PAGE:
bimo: (Fivey_bookish)
With every shopping trip to town, every visit to online bookstores, finding the perfect space for new acquisitions is getting increasingly difficult.



This month's purchases (so far):
  • Hilary Mantel, The Assassination of Margaret Thatcher
  • Damien Keown, Charles Prebish, Introducing Buddhism

I'm curious. Tell me, what are the books that you've bought in 2015 so far ?

bimo: (Fivey_bookish)
I'm currently reading a quite worthwhile book about the popular culture and Zeitgeist of the interwar years in Europe and the US. Philipp Blom, Die zerissenen Jahre: 1918-1938, which, of course, can offer little more than just a general overview, but as such is engaging and rather well-researched.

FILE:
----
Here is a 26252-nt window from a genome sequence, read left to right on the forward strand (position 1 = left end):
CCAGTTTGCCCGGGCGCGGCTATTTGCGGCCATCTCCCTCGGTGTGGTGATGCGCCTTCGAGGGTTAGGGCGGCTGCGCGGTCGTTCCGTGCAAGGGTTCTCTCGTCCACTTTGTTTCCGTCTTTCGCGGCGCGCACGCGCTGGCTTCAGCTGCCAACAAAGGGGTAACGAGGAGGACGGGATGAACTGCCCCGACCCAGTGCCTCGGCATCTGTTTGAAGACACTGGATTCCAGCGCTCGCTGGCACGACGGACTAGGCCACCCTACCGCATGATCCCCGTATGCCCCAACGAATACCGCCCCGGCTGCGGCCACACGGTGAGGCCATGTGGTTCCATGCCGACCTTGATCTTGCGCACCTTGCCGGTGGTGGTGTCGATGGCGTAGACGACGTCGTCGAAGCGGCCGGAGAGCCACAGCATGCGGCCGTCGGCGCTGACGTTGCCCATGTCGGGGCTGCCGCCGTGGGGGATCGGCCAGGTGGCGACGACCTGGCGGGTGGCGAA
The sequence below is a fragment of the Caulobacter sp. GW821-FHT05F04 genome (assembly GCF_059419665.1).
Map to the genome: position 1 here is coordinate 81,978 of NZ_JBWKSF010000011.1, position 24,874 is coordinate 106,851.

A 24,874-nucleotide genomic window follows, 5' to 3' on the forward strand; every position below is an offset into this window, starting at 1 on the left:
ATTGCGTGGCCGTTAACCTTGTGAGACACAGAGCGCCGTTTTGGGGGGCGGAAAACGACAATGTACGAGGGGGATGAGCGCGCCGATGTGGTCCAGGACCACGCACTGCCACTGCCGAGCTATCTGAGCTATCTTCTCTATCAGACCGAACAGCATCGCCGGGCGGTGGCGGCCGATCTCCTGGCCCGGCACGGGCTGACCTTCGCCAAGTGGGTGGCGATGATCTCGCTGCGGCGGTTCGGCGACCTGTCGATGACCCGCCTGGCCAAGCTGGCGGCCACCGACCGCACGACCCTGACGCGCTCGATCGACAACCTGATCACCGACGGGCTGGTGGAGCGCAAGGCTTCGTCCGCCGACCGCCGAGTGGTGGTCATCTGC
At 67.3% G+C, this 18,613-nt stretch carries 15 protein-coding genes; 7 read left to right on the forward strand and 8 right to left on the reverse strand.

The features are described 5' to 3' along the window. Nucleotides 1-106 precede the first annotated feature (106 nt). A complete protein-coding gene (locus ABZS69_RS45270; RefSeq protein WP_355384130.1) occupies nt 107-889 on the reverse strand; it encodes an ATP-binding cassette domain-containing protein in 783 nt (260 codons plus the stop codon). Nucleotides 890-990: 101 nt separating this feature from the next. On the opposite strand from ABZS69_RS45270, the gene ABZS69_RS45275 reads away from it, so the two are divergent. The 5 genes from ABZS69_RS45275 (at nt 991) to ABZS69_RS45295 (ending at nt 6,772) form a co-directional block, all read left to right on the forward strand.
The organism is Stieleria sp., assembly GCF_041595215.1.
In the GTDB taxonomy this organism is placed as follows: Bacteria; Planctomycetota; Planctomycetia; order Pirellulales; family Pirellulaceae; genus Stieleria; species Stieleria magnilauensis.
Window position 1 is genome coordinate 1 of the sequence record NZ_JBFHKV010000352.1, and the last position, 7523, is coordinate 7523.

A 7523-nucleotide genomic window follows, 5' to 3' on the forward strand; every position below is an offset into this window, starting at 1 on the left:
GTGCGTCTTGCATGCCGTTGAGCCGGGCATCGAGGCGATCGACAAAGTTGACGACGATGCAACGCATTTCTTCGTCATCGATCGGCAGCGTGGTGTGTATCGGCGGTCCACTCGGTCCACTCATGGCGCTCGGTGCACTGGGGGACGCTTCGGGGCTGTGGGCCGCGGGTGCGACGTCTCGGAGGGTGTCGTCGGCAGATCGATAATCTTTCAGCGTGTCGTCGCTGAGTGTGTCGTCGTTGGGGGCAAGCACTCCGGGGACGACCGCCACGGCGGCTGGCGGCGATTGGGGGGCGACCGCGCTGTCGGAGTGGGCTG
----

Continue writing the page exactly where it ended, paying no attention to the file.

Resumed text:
The chapter dealing with Fritz Lang's Metropolis, among other artistic visions of a future society, also mentions Czech writer Karel Capek and his 1920 play R.U.R. (Rossum's Universal Robots). Capek's play not only for the very first time introduces the term "robot" to describe high-functioning fictional automata. (According to Capek the word was created by his brother Josef from the Czech "robota", meaning servitude. I knew this little tidbit beforehand).

But even more fascinating, R.U.R. turns out to employ many of the concepts which decades later would find their way into both the old and the re-imagined version of Battlestar Galactica.  To quote from the Wiki entry on R.U.R. :

"The play begins in a factory that makes artificial people, called roboti (robots), out of synthetic organic matter. They are not exactly robots by the current definition of the term; these creatures are closer to the modern idea of cyborgs, androids or even clones, as they may be mistaken for humans and can think for themselves. They seem happy to work for humans at first, but that changes, and a hostile robot rebellion leads to the extinction of the human race."